The biggest consumers in Andalusia with the fewest shopping centres

By 6 November, 2014 Uncategorized No Comments

The province records its greatest deficit as spending exceeds the averages for Andalusia and Spain

The city has not had just one new shopping area for the past 17 years

MARÍA VICTORIA REVILLA

The biggest consumers, but the ones with the fewest shopping areas. That is the conclusion of the data cross-referencing carried out by the Seville group Bogaris Retail in a report pointing to Almería as a province with business opportunities for the sector and considering the lack of existing shopping centres and an offer it describes as “obsolete”.

Whether or not you agree with this consideration, there is no arguing with the figures. The commercial density in Almería is 275 square metres for every 1,000 inhabitants, compared with the current average of 698 square metres in Spain and 410 in Andalusia. The people of Seville have a varied offer, with up to 16 shopping centres to choose from. And Málaga and Cádiz cannot complain, with 14 and 10 centres respectively. In Andalusia there is a total of 105 large operational areas, of which just three are concentrated in the metropolitan area of the city of Almería (the Avenida del Mediterráneo shopping centre and the Viator and Huércal retail parks).

The capital of Almería province is therefore at the bottom of the Andalusian league for commercial density, a situation that contrasts with the consumption indices cross-referenced by Bogaris Retail, with La Caixa as the source.

Total consumption in Almería province is 1,000 million euros and spending per inhabitants amounts to 1,044.96 euros. In general terms the average consumption of the people of Almería is above the average for Andalusia. “This fact is not related to the existing commercial density, which leads us to a situation where there is a shortage of offer in the area,” explains Bogaris, adding that “the current street shopping offer in Almería is largely small and incomplete, and has become obsolete, as there are no sufficiently well-established shopping streets. To this is added a range of small shops that does not meet the needs of the current large-scale operators”.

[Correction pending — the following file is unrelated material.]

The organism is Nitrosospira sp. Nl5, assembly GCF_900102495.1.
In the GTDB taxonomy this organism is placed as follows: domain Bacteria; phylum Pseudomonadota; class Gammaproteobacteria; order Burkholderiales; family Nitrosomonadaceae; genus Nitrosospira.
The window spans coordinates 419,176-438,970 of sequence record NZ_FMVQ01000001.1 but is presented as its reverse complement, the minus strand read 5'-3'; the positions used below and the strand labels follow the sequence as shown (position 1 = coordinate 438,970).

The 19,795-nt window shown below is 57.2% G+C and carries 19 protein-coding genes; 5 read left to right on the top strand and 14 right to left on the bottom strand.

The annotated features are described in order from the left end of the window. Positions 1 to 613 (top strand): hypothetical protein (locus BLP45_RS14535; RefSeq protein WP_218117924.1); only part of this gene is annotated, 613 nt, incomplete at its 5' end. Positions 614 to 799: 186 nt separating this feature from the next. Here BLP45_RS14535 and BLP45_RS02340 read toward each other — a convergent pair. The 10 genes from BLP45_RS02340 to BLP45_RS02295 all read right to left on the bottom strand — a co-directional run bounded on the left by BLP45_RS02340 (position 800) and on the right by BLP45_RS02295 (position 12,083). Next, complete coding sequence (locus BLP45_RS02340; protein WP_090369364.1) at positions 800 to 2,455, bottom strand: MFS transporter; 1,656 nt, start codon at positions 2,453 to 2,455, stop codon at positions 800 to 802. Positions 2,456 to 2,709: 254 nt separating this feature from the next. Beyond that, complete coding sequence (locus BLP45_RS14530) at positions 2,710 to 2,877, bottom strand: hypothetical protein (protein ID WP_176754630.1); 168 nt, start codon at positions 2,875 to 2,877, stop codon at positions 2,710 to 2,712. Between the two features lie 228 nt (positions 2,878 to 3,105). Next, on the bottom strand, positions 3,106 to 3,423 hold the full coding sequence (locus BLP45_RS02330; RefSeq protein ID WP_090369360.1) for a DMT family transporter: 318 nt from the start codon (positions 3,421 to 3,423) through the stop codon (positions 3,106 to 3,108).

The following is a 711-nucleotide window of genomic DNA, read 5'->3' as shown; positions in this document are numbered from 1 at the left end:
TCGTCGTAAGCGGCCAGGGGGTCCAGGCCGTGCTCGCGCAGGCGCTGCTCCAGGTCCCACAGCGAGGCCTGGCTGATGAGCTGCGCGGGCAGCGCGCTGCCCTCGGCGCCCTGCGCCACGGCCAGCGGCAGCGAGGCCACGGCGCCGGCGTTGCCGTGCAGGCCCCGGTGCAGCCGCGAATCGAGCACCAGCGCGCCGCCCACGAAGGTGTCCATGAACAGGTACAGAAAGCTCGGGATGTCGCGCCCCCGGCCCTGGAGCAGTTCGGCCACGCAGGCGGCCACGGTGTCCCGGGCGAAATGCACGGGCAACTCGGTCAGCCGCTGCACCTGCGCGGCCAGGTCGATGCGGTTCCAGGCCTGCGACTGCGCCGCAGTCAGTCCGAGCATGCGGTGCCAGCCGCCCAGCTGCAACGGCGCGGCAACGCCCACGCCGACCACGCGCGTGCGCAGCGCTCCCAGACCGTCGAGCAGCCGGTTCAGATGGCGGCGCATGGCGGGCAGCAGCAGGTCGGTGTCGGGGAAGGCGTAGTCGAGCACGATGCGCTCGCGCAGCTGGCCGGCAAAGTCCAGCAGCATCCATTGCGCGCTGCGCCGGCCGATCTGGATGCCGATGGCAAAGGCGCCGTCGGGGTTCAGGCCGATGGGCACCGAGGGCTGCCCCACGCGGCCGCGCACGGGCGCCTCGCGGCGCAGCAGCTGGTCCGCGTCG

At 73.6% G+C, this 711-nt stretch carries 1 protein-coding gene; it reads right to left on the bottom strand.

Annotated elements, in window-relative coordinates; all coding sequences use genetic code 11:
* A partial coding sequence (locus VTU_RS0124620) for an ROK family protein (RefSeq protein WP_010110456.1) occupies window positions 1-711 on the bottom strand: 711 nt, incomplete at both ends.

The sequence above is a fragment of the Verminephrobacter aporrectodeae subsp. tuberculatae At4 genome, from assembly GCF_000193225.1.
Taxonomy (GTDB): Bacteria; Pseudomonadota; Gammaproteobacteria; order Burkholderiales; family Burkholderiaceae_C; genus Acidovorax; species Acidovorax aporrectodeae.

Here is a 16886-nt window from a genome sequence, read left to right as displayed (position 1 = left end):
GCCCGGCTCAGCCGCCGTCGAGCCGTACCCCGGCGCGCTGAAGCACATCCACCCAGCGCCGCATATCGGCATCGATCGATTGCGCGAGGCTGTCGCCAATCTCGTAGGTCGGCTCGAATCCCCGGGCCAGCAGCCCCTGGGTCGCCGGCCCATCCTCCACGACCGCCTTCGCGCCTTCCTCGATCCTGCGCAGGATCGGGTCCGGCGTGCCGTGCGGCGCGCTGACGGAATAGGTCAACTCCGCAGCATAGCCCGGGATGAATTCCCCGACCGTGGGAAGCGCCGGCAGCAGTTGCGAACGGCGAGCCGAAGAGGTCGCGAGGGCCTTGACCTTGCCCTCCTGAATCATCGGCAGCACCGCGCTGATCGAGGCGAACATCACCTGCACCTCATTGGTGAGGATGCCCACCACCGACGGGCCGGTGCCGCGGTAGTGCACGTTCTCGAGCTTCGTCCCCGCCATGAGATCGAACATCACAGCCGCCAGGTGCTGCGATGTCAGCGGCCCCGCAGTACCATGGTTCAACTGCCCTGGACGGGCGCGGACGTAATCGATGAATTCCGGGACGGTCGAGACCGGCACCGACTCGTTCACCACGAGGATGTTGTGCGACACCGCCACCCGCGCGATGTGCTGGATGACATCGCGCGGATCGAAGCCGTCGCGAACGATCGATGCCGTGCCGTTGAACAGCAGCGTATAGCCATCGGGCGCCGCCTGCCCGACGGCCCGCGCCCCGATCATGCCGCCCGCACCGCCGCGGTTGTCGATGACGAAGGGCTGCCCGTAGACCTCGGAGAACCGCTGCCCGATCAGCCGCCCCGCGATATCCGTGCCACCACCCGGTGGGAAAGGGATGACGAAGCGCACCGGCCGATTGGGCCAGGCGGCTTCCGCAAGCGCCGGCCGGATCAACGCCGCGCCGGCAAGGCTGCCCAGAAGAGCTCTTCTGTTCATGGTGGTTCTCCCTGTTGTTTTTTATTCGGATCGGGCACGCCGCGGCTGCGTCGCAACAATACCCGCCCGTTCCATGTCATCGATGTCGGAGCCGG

Almería’s retail deficit is, of course, nothing new. In 2007, the Government of Andalusia warned of it when recording a negative balance of 23% for the city and its metropolitan area, placing it even then at the bottom of the Andalusian league, in contrast to Huelva, with a similar population, which recorded a surplus that year of 27%.

The figures, however, did not provoke despair as new retail areas were already planned to provide the city with 324,000 square metres, with the opening of La Rambla shopping centre, El Corte Inglés at La Salle, El Toyo shopping centre and the Torrecárdenas retail park. To these shopping areas were added other initiatives such as Renfe’s retail land, the Bayyana rest area and ground-floor premises at what was going to be the Juan Rojas Sports City.

The hurricane of the crisis has swept most of these initiatives away while the commercial density of the city has not increased, with just one shopping centre operating since 1998. Since then, 17 years have gone by.

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